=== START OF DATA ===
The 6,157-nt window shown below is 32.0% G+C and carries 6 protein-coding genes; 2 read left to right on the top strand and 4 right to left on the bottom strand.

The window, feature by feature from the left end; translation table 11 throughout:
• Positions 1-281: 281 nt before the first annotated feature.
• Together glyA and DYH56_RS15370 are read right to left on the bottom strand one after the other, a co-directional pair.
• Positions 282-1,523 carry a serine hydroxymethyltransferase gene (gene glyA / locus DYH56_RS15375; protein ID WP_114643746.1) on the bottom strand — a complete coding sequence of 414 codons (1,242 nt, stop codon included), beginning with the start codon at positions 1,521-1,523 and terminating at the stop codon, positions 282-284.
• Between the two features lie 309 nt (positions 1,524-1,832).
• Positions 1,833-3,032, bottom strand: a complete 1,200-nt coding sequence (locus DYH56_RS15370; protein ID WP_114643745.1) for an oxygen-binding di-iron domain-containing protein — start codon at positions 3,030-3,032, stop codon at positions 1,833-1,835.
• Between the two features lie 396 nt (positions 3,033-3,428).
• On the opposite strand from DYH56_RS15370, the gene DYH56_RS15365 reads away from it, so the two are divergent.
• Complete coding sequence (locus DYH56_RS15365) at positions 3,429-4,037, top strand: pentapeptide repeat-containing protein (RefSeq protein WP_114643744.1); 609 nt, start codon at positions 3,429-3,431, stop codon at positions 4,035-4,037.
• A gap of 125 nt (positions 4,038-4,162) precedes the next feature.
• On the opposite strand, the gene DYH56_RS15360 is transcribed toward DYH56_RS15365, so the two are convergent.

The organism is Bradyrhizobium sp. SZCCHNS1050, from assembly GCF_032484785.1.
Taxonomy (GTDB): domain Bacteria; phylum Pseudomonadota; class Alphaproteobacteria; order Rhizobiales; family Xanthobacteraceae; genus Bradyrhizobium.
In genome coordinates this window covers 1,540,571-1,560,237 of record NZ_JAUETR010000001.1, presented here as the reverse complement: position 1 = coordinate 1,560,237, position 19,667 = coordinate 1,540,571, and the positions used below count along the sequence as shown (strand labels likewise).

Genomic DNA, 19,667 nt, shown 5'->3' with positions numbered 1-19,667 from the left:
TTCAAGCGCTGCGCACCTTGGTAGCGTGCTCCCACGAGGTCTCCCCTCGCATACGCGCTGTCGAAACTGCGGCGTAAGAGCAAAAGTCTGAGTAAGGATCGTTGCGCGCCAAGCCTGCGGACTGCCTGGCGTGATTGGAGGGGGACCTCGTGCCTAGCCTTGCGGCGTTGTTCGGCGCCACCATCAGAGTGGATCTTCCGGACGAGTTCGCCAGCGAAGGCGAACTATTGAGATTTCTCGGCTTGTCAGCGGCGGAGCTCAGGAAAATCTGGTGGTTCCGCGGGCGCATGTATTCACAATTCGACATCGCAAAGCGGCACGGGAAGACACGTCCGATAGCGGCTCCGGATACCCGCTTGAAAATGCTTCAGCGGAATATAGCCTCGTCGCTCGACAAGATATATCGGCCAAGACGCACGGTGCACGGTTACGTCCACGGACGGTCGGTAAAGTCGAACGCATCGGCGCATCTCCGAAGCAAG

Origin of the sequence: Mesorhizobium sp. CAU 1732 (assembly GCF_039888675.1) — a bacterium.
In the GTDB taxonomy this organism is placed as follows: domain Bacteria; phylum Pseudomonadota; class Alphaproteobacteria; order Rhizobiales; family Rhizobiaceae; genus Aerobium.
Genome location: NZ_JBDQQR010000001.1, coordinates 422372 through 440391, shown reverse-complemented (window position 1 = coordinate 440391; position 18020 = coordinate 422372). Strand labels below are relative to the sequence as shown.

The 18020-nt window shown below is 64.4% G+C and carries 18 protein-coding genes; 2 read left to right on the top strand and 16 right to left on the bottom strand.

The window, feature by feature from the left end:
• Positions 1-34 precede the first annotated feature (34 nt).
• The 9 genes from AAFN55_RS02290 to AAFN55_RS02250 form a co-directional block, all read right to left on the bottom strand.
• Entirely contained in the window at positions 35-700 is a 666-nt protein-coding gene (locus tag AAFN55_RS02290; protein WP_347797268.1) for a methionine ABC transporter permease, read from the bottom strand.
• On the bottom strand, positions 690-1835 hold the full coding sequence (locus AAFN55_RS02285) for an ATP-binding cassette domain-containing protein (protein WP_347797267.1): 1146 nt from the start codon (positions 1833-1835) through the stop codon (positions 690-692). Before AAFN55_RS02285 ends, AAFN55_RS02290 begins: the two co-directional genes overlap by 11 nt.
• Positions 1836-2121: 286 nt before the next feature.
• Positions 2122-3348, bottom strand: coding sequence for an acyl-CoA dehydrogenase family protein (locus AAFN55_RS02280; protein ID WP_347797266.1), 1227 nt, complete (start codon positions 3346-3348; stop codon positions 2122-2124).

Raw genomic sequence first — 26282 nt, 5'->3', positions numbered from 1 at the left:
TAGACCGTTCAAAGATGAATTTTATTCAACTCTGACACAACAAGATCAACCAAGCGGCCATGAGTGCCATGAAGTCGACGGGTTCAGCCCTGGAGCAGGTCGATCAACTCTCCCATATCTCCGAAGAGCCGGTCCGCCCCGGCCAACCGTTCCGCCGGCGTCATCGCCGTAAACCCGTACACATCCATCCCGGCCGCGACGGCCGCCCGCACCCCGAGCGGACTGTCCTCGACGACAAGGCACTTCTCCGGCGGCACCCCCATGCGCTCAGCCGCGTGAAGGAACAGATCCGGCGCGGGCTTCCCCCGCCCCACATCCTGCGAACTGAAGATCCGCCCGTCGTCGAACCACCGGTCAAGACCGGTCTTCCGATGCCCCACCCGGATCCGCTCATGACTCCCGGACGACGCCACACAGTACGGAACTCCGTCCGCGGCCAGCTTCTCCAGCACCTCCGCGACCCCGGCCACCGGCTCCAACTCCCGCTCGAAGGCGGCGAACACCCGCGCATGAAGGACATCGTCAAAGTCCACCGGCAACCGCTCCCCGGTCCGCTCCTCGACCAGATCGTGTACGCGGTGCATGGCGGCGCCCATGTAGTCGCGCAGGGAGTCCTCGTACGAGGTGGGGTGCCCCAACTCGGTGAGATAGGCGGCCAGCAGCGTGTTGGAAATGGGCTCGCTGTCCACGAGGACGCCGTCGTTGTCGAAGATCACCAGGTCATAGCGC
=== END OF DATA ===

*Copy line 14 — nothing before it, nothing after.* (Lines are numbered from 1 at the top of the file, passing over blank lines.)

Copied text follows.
Taxonomy (GTDB): domain Bacteria; phylum Pseudomonadota; class Alphaproteobacteria; order Rhizobiales; family Xanthobacteraceae; genus Bradyrhizobium.